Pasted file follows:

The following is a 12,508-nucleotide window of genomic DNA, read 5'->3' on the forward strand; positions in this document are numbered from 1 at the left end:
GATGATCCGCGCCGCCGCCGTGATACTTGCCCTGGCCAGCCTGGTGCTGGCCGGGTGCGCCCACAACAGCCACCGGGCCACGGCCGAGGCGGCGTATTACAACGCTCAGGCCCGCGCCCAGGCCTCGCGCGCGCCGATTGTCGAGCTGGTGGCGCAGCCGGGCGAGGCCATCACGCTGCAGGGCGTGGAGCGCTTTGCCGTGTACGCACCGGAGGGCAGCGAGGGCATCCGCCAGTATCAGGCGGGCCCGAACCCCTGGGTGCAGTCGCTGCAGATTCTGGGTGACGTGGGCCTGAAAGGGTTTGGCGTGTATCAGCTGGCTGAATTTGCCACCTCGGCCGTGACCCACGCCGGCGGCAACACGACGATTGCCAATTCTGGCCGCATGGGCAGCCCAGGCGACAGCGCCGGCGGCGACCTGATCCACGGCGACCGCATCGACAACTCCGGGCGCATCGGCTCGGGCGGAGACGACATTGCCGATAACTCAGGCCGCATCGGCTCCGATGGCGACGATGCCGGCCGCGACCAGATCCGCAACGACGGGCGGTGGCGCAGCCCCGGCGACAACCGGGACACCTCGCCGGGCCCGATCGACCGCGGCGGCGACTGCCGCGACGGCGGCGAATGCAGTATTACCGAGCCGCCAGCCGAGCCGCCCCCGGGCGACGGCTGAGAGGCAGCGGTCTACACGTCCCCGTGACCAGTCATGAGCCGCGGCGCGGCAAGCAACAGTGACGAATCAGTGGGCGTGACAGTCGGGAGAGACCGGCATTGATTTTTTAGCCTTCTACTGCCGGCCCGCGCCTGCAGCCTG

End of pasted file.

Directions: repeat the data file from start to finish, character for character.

The following is a 12,508-nucleotide window of genomic DNA, read 5'->3' on the forward strand; positions in this document are numbered from 1 at the left end:
GATGATCCGCGCCGCCGCCGTGATACTTGCCCTGGCCAGCCTGGTGCTGGCCGGGTGCGCCCACAACAGCCACCGGGCCACGGCCGAGGCGGCGTATTACAACGCTCAGGCCCGCGCCCAGGCCTCGCGCGCGCCGATTGTCGAGCTGGTGGCGCAGCCGGGCGAGGCCATCACGCTGCAGGGCGTGGAGCGCTTTGCCGTGTACGCACCGGAGGGCAGCGAGGGCATCCGCCAGTATCAGGCGGGCCCGAACCCCTGGGTGCAGTCGCTGCAGATTCTGGGTGACGTGGGCCTGAAAGGGTTTGGCGTGTATCAGCTGGCTGAATTTGCCACCTCGGCCGTGACCCACGCCGGCGGCAACACGACGATTGCCAATTCTGGCCGCATGGGCAGCCCAGGCGACAGCGCCGGCGGCGACCTGATCCACGGCGACCGCATCGACAACTCCGGGCGCATCGGCTCGGGCGGAGACGACATTGCCGATAACTCAGGCCGCATCGGCTCCGATGGCGACGATGCCGGCCGCGACCAGATCCGCAACGACGGGCGGTGGCGCAGCCCCGGCGACAACCGGGACACCTCGCCGGGCCCGATCGACCGCGGCGGCGACTGCCGCGACGGCGGCGAATGCAGTATTACCGAGCCGCCAGCCGAGCCGCCCCCGGGCGACGGCTGAGAGGCAGCGGTCTACACGTCCCCGTGACCAGTCATGAGCCGCGGCGCGGCAAGCAACAGTGACGAATCAGTGGGCGTGACAGTCGGGAGAGACCGGCATTGATTTTTTAGCCTTCTACTGCCGGCCCGCGCCTGCAGCCTG